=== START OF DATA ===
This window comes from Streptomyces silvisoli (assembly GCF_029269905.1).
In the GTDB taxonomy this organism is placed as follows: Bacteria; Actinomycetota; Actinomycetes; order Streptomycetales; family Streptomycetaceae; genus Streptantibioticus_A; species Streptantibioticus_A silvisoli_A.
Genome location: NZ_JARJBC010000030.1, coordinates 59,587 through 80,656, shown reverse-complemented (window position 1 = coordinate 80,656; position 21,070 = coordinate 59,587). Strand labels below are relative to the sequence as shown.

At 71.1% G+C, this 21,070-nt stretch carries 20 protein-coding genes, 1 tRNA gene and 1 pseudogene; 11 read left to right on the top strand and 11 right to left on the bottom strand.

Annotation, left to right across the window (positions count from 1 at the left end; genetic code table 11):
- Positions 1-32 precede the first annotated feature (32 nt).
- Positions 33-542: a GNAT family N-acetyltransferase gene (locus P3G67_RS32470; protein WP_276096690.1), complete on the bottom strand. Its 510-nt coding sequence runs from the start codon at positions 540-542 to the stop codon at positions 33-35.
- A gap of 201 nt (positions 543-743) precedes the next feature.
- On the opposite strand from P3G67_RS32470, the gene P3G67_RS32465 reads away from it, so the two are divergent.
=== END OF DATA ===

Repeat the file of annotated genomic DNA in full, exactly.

This window comes from Streptomyces silvisoli (assembly GCF_029269905.1).
In the GTDB taxonomy this organism is placed as follows: Bacteria; Actinomycetota; Actinomycetes; order Streptomycetales; family Streptomycetaceae; genus Streptantibioticus_A; species Streptantibioticus_A silvisoli_A.
Genome location: NZ_JARJBC010000030.1, coordinates 59,587 through 80,656, shown reverse-complemented (window position 1 = coordinate 80,656; position 21,070 = coordinate 59,587). Strand labels below are relative to the sequence as shown.

At 71.1% G+C, this 21,070-nt stretch carries 20 protein-coding genes, 1 tRNA gene and 1 pseudogene; 11 read left to right on the top strand and 11 right to left on the bottom strand.

Annotation, left to right across the window (positions count from 1 at the left end; genetic code table 11):
- Positions 1-32 precede the first annotated feature (32 nt).
- Positions 33-542: a GNAT family N-acetyltransferase gene (locus P3G67_RS32470; protein WP_276096690.1), complete on the bottom strand. Its 510-nt coding sequence runs from the start codon at positions 540-542 to the stop codon at positions 33-35.
- A gap of 201 nt (positions 543-743) precedes the next feature.
- On the opposite strand from P3G67_RS32470, the gene P3G67_RS32465 reads away from it, so the two are divergent.